Torah Portion: Sh’mot(Names)Exodus/Sh’mot 1:1-6:1

Haftorah Reading: Jeremiah 1:1-2:3

Today I want to start our time together by addressing a topic around which there is still controversy. This week I read an article by a prominent Messianic Jewish leader in Israel. In his article he addressed the subject of what was required by the early congregational leaders in Israel on how to best deal with the non-Jews who were coming to faith in the Messiah. When they came to faith in the Messiah what would be required of them since they were not Jewish. This meeting was held in Jerusalem, which was also the place of the only congregation in the land until the last part of the second century of the common era.

We can see this meeting described in Acts 15:18-21. In these verses we read of the decided upon requirements that would help with the issue of how to bring both Jews and non-Jews together for fellowship.   Verse 21 points out that up until this time the only place where non-Jews could hear the word of G-d was in the synagogue.  So the question was, how could these two groups, Jews and non-Jews come together?

We can see in these verses several requirements were set out that the non-Jews were to follow. They were to abstain from food offered to idols, from things strangled, from sexual immorality, and from blood.

As time passed we know that non-Jews became the vast majority of believers and those requirements, especially about what should be eaten, faded away. These requirements are rarely ever mentioned in today’s world except in Israel. Why do you think this has happened?

Now on to our Torah portion for this week. Sh’mot is the first portion of the second book of Torah. This portion bears the same name as the book in which it is found. At the beginning we read the names of the people who came down to Egypt with Jacob. These few grew into a great and mighty people. I want us to think in more detail about some of these people.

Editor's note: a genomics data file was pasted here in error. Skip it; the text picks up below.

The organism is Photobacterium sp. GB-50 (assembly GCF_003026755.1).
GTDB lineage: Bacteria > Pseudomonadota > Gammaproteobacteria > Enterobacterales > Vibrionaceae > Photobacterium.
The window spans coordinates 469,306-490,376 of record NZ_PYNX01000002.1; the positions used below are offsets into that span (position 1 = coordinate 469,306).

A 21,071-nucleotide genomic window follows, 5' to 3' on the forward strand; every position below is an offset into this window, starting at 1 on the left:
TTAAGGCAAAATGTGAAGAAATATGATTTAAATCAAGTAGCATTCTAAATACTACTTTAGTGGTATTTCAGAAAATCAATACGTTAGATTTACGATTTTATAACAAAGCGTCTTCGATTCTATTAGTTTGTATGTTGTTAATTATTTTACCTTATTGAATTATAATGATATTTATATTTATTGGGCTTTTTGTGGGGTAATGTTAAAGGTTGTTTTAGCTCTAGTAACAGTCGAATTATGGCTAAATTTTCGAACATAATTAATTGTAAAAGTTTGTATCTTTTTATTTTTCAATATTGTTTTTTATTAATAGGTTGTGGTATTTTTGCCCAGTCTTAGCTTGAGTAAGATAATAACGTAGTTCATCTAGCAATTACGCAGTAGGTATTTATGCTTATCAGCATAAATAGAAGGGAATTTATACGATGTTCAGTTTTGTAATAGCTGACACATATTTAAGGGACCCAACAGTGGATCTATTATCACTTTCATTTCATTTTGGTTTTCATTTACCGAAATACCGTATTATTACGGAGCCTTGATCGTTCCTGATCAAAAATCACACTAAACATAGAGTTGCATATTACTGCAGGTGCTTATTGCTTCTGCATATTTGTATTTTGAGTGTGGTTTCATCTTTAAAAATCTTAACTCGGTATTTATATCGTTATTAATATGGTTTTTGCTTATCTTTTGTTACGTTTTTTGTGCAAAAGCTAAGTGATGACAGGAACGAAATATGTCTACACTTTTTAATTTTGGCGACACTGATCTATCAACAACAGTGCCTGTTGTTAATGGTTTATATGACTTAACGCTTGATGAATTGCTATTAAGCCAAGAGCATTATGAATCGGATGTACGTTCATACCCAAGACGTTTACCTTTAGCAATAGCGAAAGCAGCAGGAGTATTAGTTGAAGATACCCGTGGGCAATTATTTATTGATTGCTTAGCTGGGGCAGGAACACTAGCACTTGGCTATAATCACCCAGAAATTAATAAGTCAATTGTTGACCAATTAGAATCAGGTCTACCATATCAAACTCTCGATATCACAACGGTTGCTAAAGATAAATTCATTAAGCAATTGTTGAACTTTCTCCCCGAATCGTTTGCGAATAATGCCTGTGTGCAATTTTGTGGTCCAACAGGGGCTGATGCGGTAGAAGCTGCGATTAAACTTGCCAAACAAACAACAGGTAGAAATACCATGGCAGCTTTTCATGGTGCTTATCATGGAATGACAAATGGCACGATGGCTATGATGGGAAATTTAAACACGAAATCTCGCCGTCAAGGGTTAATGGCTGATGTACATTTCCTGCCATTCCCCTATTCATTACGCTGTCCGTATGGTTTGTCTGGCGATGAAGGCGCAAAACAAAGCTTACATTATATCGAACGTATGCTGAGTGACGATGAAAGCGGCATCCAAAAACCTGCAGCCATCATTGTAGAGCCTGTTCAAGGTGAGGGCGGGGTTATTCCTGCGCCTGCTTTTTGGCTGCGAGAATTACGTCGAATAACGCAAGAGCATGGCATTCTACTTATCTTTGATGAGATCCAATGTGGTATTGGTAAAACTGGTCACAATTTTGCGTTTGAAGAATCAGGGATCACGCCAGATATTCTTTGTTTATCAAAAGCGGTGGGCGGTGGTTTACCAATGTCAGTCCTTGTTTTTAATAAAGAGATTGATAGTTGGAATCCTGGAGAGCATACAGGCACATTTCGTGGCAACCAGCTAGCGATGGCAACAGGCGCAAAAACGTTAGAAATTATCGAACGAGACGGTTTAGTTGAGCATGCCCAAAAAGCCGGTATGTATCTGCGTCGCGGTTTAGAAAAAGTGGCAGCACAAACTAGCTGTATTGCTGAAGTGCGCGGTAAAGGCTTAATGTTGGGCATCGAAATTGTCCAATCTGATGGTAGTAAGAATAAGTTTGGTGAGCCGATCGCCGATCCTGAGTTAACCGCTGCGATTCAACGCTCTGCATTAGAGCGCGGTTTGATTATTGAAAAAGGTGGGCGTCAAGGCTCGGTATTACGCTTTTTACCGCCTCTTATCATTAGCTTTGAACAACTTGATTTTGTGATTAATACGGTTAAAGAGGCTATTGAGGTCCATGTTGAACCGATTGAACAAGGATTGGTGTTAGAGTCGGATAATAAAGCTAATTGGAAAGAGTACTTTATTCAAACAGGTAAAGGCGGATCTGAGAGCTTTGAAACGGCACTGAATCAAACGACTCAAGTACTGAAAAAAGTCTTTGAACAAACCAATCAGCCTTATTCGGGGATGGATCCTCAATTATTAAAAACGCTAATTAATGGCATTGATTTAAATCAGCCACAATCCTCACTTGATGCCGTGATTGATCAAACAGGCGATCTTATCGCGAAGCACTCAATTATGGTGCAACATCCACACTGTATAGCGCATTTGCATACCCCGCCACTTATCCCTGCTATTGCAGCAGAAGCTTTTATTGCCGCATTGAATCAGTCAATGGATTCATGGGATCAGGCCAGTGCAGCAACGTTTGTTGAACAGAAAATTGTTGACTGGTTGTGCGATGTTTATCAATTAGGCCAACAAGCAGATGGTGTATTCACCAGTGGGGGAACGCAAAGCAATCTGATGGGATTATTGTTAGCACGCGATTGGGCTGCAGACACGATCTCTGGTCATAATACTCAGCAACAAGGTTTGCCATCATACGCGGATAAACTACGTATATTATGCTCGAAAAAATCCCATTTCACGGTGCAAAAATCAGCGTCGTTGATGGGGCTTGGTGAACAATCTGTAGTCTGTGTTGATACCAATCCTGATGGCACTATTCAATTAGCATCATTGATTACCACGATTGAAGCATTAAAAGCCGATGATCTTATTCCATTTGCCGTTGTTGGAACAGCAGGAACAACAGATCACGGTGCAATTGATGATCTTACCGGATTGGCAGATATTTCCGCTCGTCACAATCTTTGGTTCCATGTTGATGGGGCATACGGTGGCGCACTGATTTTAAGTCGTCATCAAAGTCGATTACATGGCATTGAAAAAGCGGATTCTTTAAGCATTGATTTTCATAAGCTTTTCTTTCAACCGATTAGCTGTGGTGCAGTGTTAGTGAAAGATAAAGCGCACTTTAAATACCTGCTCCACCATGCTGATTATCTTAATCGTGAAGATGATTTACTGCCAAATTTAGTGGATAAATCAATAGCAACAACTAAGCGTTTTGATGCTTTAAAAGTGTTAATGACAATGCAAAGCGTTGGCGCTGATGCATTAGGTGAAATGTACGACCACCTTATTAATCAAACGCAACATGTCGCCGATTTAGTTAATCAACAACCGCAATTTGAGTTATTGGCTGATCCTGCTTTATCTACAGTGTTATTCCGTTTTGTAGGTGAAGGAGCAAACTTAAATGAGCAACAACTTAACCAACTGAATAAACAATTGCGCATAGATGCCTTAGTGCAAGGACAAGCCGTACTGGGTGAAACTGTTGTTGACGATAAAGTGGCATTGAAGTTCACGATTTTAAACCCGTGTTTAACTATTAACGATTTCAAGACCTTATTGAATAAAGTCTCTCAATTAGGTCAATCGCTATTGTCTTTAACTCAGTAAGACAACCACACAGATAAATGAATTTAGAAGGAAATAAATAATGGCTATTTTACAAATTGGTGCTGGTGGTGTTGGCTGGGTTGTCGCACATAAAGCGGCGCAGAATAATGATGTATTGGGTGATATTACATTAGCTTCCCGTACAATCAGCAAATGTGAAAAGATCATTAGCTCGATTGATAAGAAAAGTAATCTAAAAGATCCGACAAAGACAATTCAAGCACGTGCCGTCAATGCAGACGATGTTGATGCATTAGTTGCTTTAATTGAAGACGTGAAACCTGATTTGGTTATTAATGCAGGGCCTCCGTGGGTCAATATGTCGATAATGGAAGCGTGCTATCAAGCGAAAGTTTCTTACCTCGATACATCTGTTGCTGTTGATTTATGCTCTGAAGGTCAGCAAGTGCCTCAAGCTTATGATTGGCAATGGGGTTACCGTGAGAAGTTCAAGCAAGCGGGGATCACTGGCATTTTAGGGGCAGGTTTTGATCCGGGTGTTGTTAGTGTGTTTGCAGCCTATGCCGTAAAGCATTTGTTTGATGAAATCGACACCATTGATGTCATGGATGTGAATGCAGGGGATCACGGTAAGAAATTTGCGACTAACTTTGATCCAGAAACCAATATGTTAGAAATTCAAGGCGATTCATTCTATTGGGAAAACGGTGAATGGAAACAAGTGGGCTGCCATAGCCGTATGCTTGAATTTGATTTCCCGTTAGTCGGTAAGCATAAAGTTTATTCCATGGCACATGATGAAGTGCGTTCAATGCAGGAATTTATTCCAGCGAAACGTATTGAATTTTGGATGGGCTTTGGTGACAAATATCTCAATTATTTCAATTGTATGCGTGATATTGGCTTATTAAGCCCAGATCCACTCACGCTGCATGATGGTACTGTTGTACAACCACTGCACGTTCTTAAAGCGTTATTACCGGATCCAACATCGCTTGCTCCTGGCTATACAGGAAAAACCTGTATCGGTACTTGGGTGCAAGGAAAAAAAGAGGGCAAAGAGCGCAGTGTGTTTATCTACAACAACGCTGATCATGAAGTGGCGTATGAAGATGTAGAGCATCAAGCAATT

At this time in history a person’s name was very important. Names were chosen with the purpose of telling something about the person that carried that name. We have already seen this in the names of the children born to Joseph, Menashe meaning forget and Ephraim meaning fruitful.

Let’s look at Exodus 3:11 at a question Moshe asked. G-d called him to return to Egypt and lead the people out of slavery and back to the promised land. When G-d called Moshe what was his response? “Who am I?” Moshe’s question was not about his name but about who he really was in his heart. “Am I worthy of such a thing?” I don’t even have a Hebrew name, why would Pharaoh pay any attention to me?

G-d answered Moshe in Exodus 3:14 by sharing His holy name, promising Moshe He would be with him.  When we come to faith I’m sure some of us have had similar questions. We see in Isaiah 6:5 Isaiah doubted as well. Jeremiah 1:6 also said, “I am a child.” Doubts we all have but we should be able to draw strength from these verses. If G-d has called us He will be with us and give us the tools we need to accomplish what he has called us to do.

My point is, G-d is able to provide if He calls you. Don’t miss such an opportunity. We all have a purpose in our life. Draw strength from these examples.  When He calls we answer. We may be frightened or feel unprepared but never lose sight of whom we serve and who we are in Him.

One problem that may arise in each of our lives is the society in which we all live. What is the purpose of life for most people?  I believe the world has bought into the idea that we are here to get all we can and hold on to it because that is where our security and happiness lies.

Think of the people of Israel when they went down to Egypt. I’m sure in the beginning, it was just a place to escape hunger and the famine sweeping the world at that time. I’m sure they felt like strangers at first and would from time to time, think about when they could return home, back to Israel. 

However, as time went on what happened? I think the people got comfortable. They settled down and life improved. They became mighty in number scripture says. Life in Egypt was easy. When the famine was over they could have returned more easily. However as time went on, children grew up, parents died and suddenly no one was living that came on that original journey to Egypt. They continued to prosper and grow in numbers. 

With the passage of time things changed. They became slaves and then they could not leave. Do you think they ever asked themselves, “How did we get here, how did we allow ourselves to become slaves?” Their attraction to the easy life slowly became their trap.

There is a verse in Matthew 6:24 that speaks to this problem. “No one can serve two masters; for either he will hate the one and love the other, or he will be devoted to one and despise the other. You cannot serve G-d and wealth.”

It is easy to lose sight of the eternal importance of who do we serve. In our world “things” are what many people spend their lives chasing. Our goal is to stay focused on G-d and not the traps of this world. Bless each of you with spiritual wisdom to search out who you are and for what were you created.